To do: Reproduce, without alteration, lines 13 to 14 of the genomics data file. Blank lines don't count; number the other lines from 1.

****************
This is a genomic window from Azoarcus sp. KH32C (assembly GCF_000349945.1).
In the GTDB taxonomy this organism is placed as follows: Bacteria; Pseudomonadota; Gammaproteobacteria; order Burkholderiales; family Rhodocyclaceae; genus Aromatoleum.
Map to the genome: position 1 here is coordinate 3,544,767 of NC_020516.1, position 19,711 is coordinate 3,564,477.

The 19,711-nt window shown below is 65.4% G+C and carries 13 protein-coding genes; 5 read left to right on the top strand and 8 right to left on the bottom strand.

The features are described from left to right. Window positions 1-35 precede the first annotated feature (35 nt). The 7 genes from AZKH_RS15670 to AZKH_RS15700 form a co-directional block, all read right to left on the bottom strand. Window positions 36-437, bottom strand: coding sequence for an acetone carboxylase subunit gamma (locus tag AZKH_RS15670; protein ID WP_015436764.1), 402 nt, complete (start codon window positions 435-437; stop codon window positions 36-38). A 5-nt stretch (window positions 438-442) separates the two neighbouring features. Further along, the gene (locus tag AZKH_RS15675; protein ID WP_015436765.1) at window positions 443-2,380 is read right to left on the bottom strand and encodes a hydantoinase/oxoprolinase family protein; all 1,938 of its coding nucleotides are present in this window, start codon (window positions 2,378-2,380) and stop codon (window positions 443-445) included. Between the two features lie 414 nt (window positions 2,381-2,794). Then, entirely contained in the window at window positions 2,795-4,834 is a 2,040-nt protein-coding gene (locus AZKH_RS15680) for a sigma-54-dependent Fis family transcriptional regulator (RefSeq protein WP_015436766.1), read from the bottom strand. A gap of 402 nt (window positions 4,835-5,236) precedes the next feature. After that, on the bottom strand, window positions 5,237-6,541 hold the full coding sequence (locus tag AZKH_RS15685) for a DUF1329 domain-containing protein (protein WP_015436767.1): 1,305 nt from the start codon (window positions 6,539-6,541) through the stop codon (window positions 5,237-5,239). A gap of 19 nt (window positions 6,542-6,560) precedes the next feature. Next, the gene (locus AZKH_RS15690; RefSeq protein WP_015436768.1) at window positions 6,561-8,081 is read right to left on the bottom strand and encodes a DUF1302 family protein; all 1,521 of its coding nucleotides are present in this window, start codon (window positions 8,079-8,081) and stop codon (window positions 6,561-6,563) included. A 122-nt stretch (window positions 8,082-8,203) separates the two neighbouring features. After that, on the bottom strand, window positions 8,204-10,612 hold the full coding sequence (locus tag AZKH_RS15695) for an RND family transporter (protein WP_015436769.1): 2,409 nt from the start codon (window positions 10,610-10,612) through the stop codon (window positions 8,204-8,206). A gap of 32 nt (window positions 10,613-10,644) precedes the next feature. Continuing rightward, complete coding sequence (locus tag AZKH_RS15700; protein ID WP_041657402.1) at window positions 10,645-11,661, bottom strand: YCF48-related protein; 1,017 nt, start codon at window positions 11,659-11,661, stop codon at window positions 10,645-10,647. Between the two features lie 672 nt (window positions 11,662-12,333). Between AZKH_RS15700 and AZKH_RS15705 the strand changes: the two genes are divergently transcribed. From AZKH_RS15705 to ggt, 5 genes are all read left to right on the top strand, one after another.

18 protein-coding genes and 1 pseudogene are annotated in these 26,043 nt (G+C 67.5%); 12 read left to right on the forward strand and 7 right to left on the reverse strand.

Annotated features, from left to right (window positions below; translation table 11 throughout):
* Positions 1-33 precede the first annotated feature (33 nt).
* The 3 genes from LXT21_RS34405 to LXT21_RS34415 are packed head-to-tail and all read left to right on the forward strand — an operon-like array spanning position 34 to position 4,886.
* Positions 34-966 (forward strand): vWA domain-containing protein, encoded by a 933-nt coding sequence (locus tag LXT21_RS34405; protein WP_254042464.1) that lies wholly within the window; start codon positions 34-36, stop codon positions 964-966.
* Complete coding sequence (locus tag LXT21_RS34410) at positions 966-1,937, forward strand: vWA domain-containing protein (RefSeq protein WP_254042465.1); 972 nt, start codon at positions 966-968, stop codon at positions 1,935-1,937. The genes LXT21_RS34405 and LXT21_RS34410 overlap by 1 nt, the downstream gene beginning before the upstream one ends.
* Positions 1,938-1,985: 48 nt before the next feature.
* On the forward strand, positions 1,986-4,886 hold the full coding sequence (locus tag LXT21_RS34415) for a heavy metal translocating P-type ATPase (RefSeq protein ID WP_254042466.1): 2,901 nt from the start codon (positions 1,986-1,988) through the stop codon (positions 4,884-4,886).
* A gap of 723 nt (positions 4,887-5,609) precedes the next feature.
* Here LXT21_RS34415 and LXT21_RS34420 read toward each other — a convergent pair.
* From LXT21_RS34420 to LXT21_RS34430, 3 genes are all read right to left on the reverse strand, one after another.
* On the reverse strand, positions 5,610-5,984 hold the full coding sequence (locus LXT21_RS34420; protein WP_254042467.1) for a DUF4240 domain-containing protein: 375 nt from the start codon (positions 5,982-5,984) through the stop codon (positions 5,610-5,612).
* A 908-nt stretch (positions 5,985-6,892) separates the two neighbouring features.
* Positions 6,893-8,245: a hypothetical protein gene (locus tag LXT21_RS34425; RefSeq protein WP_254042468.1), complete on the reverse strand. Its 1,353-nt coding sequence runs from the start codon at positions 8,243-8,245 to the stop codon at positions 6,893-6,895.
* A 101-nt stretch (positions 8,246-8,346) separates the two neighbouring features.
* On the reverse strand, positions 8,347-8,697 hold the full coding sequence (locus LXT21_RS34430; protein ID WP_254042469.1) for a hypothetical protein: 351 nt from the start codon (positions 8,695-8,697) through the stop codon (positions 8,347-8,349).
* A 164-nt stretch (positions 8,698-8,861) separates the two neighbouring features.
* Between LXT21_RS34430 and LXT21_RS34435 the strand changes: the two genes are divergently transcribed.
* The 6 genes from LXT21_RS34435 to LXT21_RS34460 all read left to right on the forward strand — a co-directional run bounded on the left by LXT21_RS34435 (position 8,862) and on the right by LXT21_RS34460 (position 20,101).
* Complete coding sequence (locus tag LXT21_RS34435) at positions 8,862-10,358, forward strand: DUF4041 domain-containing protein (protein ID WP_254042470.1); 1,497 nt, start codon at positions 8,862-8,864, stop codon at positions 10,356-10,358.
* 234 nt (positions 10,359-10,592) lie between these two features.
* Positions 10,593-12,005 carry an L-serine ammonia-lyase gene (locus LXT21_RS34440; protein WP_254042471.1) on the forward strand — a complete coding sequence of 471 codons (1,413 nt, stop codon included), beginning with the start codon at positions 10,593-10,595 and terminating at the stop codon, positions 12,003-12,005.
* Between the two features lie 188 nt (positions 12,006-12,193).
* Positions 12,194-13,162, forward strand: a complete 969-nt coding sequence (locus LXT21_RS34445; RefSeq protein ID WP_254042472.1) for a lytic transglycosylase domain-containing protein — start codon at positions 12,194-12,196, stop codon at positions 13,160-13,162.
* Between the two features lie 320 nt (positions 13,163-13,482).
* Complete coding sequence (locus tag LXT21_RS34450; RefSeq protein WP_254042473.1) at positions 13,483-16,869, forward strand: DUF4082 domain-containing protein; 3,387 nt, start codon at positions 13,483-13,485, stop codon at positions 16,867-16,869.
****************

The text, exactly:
* On the forward strand, positions 1,986-4,886 hold the full coding sequence (locus tag LXT21_RS34415) for a heavy metal translocating P-type ATPase (RefSeq protein ID WP_254042466.1): 2,901 nt from the start codon (positions 1,986-1,988) through the stop codon (positions 4,884-4,886).
* A gap of 723 nt (positions 4,887-5,609) precedes the next feature.